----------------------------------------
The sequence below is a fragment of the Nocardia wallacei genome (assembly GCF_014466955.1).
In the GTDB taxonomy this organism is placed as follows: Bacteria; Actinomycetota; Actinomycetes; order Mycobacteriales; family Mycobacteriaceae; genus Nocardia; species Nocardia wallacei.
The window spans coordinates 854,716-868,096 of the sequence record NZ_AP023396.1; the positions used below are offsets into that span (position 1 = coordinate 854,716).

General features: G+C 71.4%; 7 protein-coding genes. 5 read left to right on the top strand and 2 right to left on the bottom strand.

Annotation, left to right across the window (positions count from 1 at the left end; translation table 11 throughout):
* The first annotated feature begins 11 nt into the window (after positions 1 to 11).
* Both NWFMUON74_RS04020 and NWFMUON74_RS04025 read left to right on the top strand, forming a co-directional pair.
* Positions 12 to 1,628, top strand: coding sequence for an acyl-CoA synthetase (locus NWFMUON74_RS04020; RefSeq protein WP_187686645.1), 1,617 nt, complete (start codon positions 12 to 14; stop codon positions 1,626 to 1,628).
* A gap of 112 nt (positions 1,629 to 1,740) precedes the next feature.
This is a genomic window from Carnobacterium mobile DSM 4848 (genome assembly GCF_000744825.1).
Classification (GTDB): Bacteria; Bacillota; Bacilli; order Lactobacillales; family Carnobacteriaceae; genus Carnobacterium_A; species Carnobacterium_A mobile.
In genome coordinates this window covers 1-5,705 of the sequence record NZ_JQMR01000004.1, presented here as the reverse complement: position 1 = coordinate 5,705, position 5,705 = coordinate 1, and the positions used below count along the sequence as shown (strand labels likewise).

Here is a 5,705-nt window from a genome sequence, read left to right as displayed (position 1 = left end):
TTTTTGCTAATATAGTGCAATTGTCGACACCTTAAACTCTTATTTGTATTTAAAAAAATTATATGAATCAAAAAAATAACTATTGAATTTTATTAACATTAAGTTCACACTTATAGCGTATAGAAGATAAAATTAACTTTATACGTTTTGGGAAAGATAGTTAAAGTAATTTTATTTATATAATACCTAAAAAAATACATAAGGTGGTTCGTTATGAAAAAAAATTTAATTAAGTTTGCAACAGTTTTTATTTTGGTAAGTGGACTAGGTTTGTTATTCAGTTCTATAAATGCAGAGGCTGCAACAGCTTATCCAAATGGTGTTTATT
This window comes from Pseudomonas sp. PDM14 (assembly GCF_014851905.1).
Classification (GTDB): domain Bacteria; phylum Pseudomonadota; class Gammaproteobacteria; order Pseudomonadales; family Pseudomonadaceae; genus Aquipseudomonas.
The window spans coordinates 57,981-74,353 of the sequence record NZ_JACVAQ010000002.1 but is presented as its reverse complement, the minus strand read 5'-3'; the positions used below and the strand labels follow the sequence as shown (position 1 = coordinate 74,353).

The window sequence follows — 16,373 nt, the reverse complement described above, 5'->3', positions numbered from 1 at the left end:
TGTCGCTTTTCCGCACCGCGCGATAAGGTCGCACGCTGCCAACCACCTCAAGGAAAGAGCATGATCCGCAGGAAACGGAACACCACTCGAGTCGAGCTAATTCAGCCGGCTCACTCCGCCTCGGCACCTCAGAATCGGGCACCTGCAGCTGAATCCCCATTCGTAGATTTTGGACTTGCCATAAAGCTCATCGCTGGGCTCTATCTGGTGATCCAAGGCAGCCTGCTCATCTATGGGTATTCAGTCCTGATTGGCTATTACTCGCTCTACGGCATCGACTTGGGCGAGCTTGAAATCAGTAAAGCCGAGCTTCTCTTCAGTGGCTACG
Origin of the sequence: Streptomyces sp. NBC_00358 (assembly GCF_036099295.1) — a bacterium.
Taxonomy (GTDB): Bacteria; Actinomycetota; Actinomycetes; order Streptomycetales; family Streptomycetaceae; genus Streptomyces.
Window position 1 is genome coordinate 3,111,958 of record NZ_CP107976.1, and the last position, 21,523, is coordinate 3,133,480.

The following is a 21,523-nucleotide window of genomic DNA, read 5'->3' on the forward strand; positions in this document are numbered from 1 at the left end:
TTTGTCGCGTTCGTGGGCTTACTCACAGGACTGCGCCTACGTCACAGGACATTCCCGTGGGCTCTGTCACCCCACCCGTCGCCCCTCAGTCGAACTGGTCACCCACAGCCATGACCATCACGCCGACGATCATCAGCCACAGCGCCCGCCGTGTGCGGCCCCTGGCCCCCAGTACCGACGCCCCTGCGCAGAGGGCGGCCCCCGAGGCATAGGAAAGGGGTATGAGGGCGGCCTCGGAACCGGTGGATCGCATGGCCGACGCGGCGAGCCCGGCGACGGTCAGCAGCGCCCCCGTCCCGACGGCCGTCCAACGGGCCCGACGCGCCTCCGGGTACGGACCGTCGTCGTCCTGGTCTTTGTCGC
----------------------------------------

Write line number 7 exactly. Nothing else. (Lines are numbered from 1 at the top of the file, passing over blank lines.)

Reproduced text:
* Both NWFMUON74_RS04020 and NWFMUON74_RS04025 read left to right on the top strand, forming a co-directional pair.